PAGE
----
Fellow author, Red Tash, is hosting a Trick or Treat Bash in celebration of her new release, This Brilliant Darkness. And the grand prize is a NEW KINDLE to be delivered before Halloween. You have seven more days to enter. There are other prizes, such as amazon gift cards, and free books.

Red has a number of ways to enter. See her site here for all details. When you’re done finding out all the ways to enter come back here and post on any blog post: Red sent me. http://www.redtash.com. That’s good for one entry.

Good luck! And don’t forget to check out Red’s new book.

Online Sales and Galleries~The Business of Lampworking

The International Society of Glass Beadmakers (ISGB) hosts a booth at The Buyers Market of American Craft (BMAC) every year in February. BMAC is the show gallery owners shop at to fill their stores. Members of the ISGB have the opportunity to participate in the show at a reduced rate. It’s a great opportunity for artists to get a feel for the show without a huge financial risk.

But how does an artist balance online sales with gallery sales? Many people will say galleries will not deal with artists who sell online. My question is as a modern artist: How can you not sell online and expect to be successful? The trick is to respect your wholesale accounts.

By this I mean: Do not undercut galleries by selling to the general public below your retail price. Your retail price is usually double your wholesale price. That means you should not list a piece on Etsy for one-hundred-dollars and expect to sell the same piece to a gallery for one-hundred-dollars as well. The gallery must mark your products up to earn a profit. If they can’t, why would they buy from you? And why would anybody buy a piece from a gallery for two-hundred-dollars when they can order it direct from the artist for half the price? Or worse, the person buys from the gallery, goes home and Googles the artist’s name and finds out they’ve overpaid. That gallery just lost a customer. Bad business.

So if you want to sell to galleries and maintain a working relationship, respect them and their need to turn a profit.

Also consider making pieces specifically targeted for galleries. These are pieces you do not offer online and are exclusive for wholesale accounts. That way there isn’t any danger of undercutting and the gallery can then charge whatever they want for the piece. The rule of thumb is wholesale is fifty percent of your retail price, but galleries sometimes mark things up two to two and a half times. If you’re selling it at double your wholesale, you are still undercutting them and they may choose not to do business with you.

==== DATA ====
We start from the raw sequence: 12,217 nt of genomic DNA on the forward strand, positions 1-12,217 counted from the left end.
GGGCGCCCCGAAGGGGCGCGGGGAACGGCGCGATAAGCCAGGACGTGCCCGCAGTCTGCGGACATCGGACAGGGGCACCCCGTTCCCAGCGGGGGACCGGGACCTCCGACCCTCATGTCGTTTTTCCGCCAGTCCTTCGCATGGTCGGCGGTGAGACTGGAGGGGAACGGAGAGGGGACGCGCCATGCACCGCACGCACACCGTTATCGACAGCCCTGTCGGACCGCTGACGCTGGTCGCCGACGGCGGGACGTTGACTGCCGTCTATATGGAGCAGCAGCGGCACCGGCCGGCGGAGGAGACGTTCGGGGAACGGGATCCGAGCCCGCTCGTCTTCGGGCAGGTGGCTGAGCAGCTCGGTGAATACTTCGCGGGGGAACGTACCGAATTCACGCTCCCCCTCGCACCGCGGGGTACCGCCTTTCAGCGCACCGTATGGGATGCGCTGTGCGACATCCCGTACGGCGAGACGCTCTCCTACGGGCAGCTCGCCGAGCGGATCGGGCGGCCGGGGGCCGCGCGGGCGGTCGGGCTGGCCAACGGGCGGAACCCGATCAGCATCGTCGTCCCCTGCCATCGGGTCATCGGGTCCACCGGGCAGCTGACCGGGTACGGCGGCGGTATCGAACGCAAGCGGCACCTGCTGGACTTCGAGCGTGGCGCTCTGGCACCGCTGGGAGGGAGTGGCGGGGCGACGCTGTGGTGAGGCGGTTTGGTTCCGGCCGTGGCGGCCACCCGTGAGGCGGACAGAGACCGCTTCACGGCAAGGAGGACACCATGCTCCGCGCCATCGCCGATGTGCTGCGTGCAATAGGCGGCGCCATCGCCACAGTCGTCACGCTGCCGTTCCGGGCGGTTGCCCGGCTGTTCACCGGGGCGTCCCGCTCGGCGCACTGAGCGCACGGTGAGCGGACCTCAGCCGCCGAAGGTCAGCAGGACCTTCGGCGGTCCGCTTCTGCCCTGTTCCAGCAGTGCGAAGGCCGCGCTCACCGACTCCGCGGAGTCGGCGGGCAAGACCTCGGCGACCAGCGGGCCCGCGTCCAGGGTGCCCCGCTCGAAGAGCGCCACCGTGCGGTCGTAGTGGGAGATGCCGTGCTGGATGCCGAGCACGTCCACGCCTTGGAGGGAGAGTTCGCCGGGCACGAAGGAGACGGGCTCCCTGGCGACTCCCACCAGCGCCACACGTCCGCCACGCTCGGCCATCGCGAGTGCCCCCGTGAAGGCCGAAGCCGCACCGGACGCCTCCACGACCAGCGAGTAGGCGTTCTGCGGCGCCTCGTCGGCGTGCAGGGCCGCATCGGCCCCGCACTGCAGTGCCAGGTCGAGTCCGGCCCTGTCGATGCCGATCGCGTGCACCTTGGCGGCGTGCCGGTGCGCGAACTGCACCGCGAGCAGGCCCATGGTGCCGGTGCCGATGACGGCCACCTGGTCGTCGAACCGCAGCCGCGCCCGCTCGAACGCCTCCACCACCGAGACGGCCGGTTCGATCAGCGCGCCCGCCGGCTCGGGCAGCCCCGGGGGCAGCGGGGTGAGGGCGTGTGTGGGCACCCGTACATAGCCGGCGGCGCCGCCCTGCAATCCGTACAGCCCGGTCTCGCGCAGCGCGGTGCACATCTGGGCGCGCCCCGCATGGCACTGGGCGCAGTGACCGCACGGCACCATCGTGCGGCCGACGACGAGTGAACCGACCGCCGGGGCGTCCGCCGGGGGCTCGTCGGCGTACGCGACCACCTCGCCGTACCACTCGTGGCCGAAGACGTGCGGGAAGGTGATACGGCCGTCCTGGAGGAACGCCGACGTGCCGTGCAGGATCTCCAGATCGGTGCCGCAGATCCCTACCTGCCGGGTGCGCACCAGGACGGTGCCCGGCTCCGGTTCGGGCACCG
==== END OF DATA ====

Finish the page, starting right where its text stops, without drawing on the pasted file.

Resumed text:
I’ve already mentioned the BMAC show which is one way of introducing your work to galleries. Another is Wholesalecrafts.com. They are an online gallery exclusive to wholesale venders. Consider putting together a brochure and mailing it to the galleries you are interested in.

For local galleries call to set up appointments to meet with the gallery owners/buyers. Do not just show up with your work in your hands. Often the buyer won’t be in, plus you need to respect their time. Also they could feel put on the spot and that isn’t a great way to start a business relationship.

Be prepared. Know your wholesale terms. What dollar amount does the gallery have to meet in order to qualify for wholesale? Do they have to meet it again each time the order, or can they reorder less at wholesale rates after the relationship is established? Will you accept net-thirty payment terms? Does the gallery have to pay upfront? Are you willing to offer pieces on consignment? If so, have a boiler plate contract ready to go. Does the gallery pay you if items get lost, stolen or broken? What is the consignment rate? fifty-fifty? Sixty-forty?

The more professional you are, the more likely they are to take you seriously. We artists can be flaky. You don’t want to give them a reason to say no.

With all this said, I confess, Greg and I don’t sell much work through galleries. We have done some in the past and may in the future. But currently, I just have too much on my plate with online sales, shows, wholesale bead and murrine accounts, and the books I”m writing. Adding wholesale gallery accounts and doing it right is just one too many things right now. It’s important to know your limits.

Good luck!